Three hours later and Michael stood in my front room clutching a bottle of Scotch, two pizzas and a chess set. He laid everything down on the coffee table and drew me in for a hug. Over his shoulder I caught sight of the blended whisky label; a white horse, and recalling the terrible thing which had happened, I shuddered.

“No wonder you’re cold,” said Michael, “switch the heating on.”

“You shouldn’t have,” I said, meaning the bundle he’d brought from the car.

“Nonsense, Edward,” he replied. “What did your mother say about gifts and mouths?”

“She would have said something about Greeks and gifts. Here, let me.” I reached for the pizza boxes, but Michael took them from me.

“No, you sit there. I’ll do it. Set up the board and take the first move.” I placed the chessmen in the starting positions as he clattered around the kitchen, looking for an oven tray. He returned with two glasses and poured out the whisky. As I turned the bottle so that the label faced away from us, he stroked his beard and thought of a gambit. It was just as we used to do as students, when Michael had more hair on his head and less on his face. Back when we roomed together and before Abigail and I had met.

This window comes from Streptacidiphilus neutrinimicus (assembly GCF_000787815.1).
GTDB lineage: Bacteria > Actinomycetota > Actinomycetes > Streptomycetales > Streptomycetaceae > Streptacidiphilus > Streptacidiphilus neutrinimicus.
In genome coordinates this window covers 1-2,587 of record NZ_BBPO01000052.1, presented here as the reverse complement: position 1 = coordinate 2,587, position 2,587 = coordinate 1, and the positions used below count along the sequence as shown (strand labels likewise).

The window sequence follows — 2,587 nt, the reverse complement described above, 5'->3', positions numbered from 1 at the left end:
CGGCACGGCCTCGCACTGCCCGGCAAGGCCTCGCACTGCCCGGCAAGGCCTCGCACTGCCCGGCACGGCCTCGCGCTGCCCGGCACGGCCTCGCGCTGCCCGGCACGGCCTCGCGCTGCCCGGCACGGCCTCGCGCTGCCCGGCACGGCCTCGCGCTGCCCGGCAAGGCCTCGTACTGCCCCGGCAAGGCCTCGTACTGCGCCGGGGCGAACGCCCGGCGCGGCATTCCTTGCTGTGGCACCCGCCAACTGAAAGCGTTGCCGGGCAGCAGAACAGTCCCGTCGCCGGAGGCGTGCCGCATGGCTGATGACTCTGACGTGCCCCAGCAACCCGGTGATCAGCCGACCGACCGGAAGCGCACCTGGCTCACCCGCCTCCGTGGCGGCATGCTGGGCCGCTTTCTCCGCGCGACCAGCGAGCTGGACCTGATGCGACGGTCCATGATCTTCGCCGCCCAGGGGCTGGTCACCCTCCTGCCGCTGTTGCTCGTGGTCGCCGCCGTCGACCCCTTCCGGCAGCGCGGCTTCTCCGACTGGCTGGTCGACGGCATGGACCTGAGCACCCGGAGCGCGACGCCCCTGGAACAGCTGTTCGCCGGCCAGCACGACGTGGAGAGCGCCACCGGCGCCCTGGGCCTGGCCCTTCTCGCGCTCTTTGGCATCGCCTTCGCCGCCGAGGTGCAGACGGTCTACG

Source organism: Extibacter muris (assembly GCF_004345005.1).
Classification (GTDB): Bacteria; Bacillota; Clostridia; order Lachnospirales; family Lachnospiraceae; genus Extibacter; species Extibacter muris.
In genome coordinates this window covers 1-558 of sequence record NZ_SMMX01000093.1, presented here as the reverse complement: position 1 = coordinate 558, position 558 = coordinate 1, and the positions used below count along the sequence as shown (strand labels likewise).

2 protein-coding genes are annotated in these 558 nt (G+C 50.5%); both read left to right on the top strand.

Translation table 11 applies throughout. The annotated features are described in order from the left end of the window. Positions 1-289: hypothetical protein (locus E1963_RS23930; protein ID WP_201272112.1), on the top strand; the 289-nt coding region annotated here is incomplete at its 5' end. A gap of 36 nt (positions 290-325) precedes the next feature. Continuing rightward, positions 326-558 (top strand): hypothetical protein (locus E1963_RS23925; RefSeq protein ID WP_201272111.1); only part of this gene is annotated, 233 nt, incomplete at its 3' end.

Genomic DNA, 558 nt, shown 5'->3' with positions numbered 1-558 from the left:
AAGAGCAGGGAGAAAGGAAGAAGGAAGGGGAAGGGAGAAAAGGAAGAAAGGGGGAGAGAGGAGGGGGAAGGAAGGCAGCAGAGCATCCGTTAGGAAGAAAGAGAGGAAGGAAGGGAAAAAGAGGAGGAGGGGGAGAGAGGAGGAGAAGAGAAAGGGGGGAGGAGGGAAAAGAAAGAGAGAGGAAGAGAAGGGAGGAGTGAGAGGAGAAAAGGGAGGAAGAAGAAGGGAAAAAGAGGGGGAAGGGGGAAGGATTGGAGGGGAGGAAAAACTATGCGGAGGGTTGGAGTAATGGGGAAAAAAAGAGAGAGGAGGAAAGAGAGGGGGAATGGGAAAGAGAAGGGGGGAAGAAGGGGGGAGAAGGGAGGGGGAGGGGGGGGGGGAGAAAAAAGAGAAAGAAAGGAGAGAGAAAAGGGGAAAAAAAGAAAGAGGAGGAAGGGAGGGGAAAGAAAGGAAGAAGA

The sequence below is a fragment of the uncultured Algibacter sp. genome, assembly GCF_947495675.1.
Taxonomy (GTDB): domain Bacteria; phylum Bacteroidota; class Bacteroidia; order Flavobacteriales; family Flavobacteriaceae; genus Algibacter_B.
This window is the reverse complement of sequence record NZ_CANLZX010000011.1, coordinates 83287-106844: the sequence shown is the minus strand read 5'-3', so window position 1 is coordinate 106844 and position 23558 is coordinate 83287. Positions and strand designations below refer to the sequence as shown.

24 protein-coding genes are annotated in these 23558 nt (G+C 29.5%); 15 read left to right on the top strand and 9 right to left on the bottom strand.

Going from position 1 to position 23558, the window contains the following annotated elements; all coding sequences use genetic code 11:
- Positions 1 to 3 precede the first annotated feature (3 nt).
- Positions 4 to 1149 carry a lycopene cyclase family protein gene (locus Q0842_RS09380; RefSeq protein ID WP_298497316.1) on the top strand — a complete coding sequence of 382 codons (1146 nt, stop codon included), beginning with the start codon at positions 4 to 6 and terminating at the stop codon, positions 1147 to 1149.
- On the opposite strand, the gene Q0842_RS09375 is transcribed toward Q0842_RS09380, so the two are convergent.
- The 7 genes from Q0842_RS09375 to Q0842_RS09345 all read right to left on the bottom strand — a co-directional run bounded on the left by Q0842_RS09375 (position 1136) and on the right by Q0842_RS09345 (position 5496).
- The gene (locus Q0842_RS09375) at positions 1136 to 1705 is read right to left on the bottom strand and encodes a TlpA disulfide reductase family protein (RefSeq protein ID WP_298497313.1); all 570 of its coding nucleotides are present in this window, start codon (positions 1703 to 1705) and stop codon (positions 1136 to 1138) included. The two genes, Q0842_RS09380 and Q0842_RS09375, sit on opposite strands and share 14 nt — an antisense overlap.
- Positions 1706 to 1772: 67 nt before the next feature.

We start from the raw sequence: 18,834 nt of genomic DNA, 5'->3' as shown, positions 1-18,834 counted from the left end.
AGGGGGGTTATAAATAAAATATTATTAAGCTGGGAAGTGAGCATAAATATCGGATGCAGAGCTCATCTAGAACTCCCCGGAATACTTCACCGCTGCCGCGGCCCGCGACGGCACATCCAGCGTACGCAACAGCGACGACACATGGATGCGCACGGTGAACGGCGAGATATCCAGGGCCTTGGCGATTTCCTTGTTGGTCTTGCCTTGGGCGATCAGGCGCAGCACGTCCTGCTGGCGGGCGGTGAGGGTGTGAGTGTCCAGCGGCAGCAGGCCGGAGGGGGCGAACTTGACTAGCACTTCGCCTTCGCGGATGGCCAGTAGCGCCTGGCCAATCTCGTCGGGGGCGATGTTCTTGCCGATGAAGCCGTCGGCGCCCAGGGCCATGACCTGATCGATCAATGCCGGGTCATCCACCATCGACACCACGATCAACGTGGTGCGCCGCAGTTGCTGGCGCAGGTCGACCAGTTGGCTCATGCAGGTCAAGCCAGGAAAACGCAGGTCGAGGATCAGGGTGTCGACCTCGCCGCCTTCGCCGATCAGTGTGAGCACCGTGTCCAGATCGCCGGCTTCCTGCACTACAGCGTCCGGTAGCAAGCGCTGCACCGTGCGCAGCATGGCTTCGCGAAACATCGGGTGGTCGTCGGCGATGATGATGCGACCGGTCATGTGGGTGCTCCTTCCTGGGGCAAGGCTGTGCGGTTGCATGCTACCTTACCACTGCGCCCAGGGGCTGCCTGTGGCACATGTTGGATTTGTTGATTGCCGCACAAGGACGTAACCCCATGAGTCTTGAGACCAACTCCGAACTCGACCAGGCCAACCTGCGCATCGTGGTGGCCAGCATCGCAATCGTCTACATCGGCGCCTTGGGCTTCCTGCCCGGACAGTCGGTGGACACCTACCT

It was Michael who had introduced us, spilling a round of drinks over her at a Deftones concert. I’d apologised for my tipsy friend and bought her a T-shirt from the merch stand. It was black with the album cover design printed on the front. Years later she still used it as a pyjama top. I kept it folded on the bed which I no longer slept in to remind me how she smelled.